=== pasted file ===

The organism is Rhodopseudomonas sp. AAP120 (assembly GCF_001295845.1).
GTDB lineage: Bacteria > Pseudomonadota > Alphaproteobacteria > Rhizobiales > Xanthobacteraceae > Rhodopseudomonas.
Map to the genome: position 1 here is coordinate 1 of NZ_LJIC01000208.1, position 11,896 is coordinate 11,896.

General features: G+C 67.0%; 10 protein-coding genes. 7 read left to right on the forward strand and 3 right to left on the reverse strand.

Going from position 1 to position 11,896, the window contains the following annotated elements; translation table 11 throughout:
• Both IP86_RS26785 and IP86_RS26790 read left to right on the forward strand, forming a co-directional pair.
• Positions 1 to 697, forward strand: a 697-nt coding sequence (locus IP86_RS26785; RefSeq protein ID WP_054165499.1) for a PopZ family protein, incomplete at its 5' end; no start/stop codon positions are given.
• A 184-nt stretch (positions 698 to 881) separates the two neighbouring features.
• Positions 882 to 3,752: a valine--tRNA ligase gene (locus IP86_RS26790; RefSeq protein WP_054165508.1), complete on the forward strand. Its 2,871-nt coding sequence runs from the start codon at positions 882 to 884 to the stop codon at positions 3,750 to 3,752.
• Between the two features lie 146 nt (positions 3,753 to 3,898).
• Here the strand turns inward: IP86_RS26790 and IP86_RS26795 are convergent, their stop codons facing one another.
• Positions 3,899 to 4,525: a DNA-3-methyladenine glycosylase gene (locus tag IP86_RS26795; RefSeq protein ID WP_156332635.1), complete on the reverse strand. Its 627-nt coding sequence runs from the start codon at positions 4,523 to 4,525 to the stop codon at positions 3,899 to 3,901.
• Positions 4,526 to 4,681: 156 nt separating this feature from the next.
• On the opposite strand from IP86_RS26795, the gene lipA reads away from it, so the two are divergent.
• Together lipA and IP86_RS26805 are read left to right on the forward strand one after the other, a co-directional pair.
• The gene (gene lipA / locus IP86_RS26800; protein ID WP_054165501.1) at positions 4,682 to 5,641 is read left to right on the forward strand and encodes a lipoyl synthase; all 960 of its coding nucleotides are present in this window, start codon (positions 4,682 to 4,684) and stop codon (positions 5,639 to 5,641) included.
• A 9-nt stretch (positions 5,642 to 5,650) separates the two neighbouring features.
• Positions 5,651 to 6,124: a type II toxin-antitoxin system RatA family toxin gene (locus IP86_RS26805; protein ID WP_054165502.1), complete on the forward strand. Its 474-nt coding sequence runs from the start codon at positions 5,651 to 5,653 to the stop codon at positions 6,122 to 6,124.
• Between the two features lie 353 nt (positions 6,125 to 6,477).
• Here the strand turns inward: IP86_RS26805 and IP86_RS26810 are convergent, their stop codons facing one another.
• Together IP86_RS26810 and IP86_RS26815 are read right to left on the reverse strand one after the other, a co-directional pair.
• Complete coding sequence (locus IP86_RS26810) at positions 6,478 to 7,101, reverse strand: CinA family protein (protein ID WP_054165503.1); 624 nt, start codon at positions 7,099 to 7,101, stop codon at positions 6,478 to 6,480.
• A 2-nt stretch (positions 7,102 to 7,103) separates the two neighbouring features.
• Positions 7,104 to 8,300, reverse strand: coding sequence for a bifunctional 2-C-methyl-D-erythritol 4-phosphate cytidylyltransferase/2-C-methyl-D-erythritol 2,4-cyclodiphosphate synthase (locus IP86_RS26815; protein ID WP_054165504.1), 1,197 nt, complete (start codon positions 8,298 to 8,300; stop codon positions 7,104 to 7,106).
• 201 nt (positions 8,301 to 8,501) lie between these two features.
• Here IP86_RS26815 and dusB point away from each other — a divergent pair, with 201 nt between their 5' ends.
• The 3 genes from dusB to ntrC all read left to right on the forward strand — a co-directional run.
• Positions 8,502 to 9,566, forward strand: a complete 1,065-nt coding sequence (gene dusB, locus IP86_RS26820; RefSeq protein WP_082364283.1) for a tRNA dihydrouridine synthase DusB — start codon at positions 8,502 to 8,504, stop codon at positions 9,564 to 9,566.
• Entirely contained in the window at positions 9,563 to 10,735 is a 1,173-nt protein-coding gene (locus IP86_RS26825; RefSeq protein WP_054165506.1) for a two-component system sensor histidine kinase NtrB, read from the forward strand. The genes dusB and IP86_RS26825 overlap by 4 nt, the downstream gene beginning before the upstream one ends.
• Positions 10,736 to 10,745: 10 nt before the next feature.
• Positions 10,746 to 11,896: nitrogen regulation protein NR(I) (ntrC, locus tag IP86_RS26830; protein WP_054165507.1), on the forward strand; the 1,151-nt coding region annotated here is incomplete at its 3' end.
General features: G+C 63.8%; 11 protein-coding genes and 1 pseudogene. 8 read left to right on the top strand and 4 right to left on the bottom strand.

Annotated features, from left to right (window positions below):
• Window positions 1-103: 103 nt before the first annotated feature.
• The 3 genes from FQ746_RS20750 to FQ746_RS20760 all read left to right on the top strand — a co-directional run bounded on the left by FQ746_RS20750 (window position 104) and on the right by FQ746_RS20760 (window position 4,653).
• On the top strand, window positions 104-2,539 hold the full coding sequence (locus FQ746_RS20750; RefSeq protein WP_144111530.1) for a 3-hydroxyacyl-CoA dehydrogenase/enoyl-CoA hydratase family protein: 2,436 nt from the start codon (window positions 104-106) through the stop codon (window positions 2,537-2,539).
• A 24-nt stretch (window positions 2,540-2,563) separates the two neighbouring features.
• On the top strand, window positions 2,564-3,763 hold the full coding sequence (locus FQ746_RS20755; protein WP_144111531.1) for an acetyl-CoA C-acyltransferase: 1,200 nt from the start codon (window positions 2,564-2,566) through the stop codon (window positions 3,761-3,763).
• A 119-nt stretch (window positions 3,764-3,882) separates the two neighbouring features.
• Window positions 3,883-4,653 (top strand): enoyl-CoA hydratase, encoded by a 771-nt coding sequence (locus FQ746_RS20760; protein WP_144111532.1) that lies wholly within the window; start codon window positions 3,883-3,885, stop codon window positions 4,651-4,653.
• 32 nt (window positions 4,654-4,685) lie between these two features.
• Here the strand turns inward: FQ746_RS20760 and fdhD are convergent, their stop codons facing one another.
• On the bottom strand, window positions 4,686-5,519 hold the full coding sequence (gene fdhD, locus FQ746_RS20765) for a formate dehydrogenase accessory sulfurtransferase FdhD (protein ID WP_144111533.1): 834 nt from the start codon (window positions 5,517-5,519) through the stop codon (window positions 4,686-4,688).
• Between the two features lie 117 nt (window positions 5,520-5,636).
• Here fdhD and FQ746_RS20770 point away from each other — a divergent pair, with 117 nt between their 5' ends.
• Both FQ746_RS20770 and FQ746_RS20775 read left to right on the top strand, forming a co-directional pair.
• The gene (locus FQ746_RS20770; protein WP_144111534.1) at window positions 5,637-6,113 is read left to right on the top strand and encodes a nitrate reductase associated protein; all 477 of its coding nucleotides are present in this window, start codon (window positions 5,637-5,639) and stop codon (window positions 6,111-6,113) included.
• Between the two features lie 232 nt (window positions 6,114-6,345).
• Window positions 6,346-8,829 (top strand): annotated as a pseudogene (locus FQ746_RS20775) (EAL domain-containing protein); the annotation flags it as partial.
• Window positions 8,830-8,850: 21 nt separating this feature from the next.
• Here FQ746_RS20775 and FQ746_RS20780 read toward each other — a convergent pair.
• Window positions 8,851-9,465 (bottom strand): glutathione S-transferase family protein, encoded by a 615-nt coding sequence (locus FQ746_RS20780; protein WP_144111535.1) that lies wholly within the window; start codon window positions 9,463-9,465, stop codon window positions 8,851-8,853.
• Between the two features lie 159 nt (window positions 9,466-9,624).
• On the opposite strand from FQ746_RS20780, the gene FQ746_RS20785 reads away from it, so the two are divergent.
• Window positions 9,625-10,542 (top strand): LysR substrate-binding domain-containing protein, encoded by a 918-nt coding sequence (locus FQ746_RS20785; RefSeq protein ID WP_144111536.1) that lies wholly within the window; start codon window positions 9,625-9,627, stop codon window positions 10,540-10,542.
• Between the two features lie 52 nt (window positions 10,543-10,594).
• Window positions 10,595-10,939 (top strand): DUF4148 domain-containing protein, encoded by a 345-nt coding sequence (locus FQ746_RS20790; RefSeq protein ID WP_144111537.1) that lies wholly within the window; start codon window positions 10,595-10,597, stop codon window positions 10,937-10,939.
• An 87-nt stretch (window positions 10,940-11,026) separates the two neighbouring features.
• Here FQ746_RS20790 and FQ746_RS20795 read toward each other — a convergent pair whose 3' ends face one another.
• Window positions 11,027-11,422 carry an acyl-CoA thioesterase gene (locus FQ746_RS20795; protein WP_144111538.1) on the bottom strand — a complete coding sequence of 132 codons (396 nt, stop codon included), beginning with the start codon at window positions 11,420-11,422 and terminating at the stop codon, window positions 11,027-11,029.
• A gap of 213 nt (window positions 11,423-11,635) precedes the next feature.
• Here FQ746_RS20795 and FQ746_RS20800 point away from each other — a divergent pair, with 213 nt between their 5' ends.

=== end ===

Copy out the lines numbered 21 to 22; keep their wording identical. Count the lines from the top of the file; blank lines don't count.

• Together IP86_RS26810 and IP86_RS26815 are read right to left on the reverse strand one after the other, a co-directional pair.
• Complete coding sequence (locus IP86_RS26810) at positions 6,478 to 7,101, reverse strand: CinA family protein (protein ID WP_054165503.1); 624 nt, start codon at positions 7,099 to 7,101, stop codon at positions 6,478 to 6,480.